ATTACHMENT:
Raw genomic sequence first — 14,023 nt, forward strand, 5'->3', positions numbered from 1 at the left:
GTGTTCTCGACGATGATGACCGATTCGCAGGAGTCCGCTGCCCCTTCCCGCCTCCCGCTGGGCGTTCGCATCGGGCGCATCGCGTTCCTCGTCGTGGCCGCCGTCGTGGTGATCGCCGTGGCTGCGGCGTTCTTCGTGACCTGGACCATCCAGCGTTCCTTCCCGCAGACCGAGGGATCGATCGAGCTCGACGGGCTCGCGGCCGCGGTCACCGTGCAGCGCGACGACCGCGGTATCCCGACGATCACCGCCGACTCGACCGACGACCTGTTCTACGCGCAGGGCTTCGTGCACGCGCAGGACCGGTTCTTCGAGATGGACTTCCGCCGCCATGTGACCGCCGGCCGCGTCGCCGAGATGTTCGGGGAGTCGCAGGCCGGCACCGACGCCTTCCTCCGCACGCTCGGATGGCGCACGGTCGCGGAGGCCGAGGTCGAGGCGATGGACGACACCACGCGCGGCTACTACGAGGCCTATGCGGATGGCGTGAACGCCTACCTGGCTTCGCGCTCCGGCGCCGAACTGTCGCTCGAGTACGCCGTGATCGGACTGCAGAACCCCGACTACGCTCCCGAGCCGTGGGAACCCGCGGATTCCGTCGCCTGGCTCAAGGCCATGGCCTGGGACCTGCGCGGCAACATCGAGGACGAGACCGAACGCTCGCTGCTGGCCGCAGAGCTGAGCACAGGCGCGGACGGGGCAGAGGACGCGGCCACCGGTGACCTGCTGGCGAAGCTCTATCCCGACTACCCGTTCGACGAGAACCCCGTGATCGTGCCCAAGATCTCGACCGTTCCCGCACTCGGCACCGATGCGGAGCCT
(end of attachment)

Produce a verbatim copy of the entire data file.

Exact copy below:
Raw genomic sequence first — 14,023 nt, forward strand, 5'->3', positions numbered from 1 at the left:
GTGTTCTCGACGATGATGACCGATTCGCAGGAGTCCGCTGCCCCTTCCCGCCTCCCGCTGGGCGTTCGCATCGGGCGCATCGCGTTCCTCGTCGTGGCCGCCGTCGTGGTGATCGCCGTGGCTGCGGCGTTCTTCGTGACCTGGACCATCCAGCGTTCCTTCCCGCAGACCGAGGGATCGATCGAGCTCGACGGGCTCGCGGCCGCGGTCACCGTGCAGCGCGACGACCGCGGTATCCCGACGATCACCGCCGACTCGACCGACGACCTGTTCTACGCGCAGGGCTTCGTGCACGCGCAGGACCGGTTCTTCGAGATGGACTTCCGCCGCCATGTGACCGCCGGCCGCGTCGCCGAGATGTTCGGGGAGTCGCAGGCCGGCACCGACGCCTTCCTCCGCACGCTCGGATGGCGCACGGTCGCGGAGGCCGAGGTCGAGGCGATGGACGACACCACGCGCGGCTACTACGAGGCCTATGCGGATGGCGTGAACGCCTACCTGGCTTCGCGCTCCGGCGCCGAACTGTCGCTCGAGTACGCCGTGATCGGACTGCAGAACCCCGACTACGCTCCCGAGCCGTGGGAACCCGCGGATTCCGTCGCCTGGCTCAAGGCCATGGCCTGGGACCTGCGCGGCAACATCGAGGACGAGACCGAACGCTCGCTGCTGGCCGCAGAGCTGAGCACAGGCGCGGACGGGGCAGAGGACGCGGCCACCGGTGACCTGCTGGCGAAGCTCTATCCCGACTACCCGTTCGACGAGAACCCCGTGATCGTGCCCAAGATCTCGACCGTTCCCGCACTCGGCACCGATGCGGAGCCT